The $df_i$ define local frames for $N_V^*$. These induce holomorphic local trivializations of $N_V^*$ which, because $df_i = f_{ij}df_j$ on V, have transition functions $f_{ij}^{-1}$, suitably restricted. This indicates that $N_V^*\simeq [-V]|_V$.

Let me explain this problem more explicitly.

We first should observe the following fact:Let $$\varphi=(\varphi^1,...,\varphi^n)$$ be a holomorphic map $$U\rightarrow\mathbb C^n$$ of some connected open neighbourhood $$U\subset\mathbb C^n$$of the origin,such that $$\varphi ^n(z_1,...,z_{n-1},0)=0$$ for all $$(z_1,...,z_{n-1},0)\in U$$.Then using identify theorem,we have $$\varphi ^n(z)=z_n\cdot h(z_1,...,z_n)$$,where $$h(z_1,...,z_n)$$ is a power series in $$z_1,...,z_n$$.Hence,

$$\frac {\partial\varphi^n} {\partial z_k} (z_1,...,z_{n-1},0)=\begin{cases} 0&\mbox{for } k\mbox { =1,...,n-1}\\h(z_1,...,z_{n-1},0) &\mbox{for }k=n \end{cases}$$

Now,let us apply this to our situation. We may fix local coordinates $$\varphi _i:U_i\cong\varphi_{i}(U_i)\subset\mathbb C^n$$,such that $$\varphi_{i}(U_i\cap V)= \left\{\ (z_1,...,z_n)\in\varphi_i(U_i)\, |\,z_n=0 \right\}$$.Since $$V$$ is defined by $$f_i$$ on $$U_i$$,we get $$f_i=\varphi_i^{n}$$.

Also,it is easy to verify that the transition maps $$\varphi_{ij}:\varphi_j(U_i\cap U_j)\cong\varphi_i(U_i\cap\ U_j)$$ have the above property!

So,on $$V\cap\ U_i\cap\ U_j$$,$$df_i(x)=d(\varphi_{ij}\circ\varphi_j)^n(x)=\frac {\partial\varphi_{ij}^{n}} {\partial z_n}dz_n\circ \varphi_j(x)=h(z_1,...,z_{n-1},0)dz_n\circ \varphi_j(x)$$ is a section of $$\mathcal N_V^*$$, we have $$f_i/f_j=f _{ij}$$,so $$df_i=f_{ij}df_j+f_{j}df_{ij}=f_{ij}df_j$$.Using cocycle condition,we can solve this problem.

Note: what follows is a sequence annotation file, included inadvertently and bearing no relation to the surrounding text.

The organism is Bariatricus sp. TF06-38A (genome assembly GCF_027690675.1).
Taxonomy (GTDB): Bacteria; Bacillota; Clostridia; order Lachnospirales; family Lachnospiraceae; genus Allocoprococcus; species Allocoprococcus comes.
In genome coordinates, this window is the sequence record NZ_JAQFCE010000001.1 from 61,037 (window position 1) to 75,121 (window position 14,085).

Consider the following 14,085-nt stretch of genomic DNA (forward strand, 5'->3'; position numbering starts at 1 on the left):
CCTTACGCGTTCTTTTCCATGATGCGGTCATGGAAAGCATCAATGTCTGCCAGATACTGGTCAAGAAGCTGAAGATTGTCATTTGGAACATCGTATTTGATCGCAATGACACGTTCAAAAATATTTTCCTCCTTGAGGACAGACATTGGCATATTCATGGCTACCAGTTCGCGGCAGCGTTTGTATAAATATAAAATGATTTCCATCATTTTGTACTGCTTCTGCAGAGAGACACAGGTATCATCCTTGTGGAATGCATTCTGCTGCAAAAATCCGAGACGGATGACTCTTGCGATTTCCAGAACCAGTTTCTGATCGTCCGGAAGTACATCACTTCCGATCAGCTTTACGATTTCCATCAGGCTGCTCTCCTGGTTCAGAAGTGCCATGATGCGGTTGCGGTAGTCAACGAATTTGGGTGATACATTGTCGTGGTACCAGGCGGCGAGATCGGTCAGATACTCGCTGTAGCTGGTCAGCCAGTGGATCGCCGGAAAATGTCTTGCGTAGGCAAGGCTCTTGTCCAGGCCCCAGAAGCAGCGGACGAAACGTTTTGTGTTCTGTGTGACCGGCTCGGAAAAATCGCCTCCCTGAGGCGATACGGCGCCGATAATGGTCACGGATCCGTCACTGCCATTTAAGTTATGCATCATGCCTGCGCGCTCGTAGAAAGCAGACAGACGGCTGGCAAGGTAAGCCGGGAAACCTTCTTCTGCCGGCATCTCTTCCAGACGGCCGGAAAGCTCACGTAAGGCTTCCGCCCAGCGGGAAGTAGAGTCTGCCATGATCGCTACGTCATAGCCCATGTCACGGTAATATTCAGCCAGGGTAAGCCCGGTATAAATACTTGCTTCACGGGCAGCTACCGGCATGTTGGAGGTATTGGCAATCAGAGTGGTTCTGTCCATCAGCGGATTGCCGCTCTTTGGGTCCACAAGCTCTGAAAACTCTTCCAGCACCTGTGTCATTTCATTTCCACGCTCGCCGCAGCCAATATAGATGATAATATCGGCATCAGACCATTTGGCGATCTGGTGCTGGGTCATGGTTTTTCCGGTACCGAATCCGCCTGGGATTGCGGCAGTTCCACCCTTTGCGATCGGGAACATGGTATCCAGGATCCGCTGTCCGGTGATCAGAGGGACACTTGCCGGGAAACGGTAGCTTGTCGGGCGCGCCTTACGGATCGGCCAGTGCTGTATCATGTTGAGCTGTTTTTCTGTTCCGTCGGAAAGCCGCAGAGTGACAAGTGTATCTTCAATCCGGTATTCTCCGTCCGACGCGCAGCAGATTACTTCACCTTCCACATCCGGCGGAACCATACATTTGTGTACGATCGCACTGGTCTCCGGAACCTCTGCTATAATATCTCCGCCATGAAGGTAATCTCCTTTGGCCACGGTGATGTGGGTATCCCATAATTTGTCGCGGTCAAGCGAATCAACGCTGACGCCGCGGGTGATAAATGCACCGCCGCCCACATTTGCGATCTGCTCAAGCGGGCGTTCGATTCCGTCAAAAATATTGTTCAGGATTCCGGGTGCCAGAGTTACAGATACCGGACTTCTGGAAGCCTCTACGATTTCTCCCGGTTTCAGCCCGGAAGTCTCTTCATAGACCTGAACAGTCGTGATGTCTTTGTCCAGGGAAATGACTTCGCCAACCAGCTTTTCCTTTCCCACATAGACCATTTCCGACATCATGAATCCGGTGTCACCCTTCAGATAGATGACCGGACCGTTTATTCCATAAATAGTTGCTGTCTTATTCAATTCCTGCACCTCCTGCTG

Here is yet another way to look at this.

Since $$df_i = f_{ij} df_j$$ on $$V\cap U_i\cap U_j$$, we have that $$f_i^{-1} df_i = f_j^{-1} df_j$$ on $$V\cap U_i\cap U_j$$. This equality allows us to build a global meromorphic section of $$N_V^*$$, say $$s: V\to \mathcal{M}\otimes_{\mathcal{O}} N_V^*$$ with $$s|_{V\cap U_i}=f_i^{-1}df_i$$.

Now, the defining functions $$\{f_i,U_i\}$$ of $$V$$ are holomorphic and trivially respect the cocycle condition $$f_i=f_{ij}f_j$$ on $$U_i\cap U_j$$ so they induce a global section of $$[V]$$ in $$M$$. Call it $$f : M\to [V]$$. Note that $$f|_V$$ is a global section of $$[V]|_V$$. Also, recall that the way the section is induced is by composing each $$f_i$$ with the inverse of the trivialization on $$U_i$$, say $$\phi_i^{-1}$$, so that $$f|_{U_i} = \phi_i^{-1} f_i$$

We combine the sections $$s$$ and $$f|_V$$ into a meromorphic section of $$N_V^* \otimes [V]|_V$$ by tensoring : $$s\otimes_{\mathcal{O}}f|_V$$. The claim is that the section is holomorphic and non-vanishing. This should be clear as on each patch $$U_i$$, we have $$s\otimes_{\mathcal{O}}f|_V = f_i^{-1}df_i \otimes_{\mathcal{O}} \phi^{-1}_if_i = df_i\otimes_\mathcal{O} \phi_{i}^{-1}$$ (Since $$f_i$$ is holomorphic and $$\phi_i$$ is $$\mathbb{C}$$-linear on each fiber). Finally, $$\phi_i^{-1}$$ is non-vanishing (since it's invertible) and holomorphic.

So we have found a global section of $$N_V^* \otimes [V]|_V$$ that is both holomorphic and non-vanishing, implying that it must be the trivial bundle.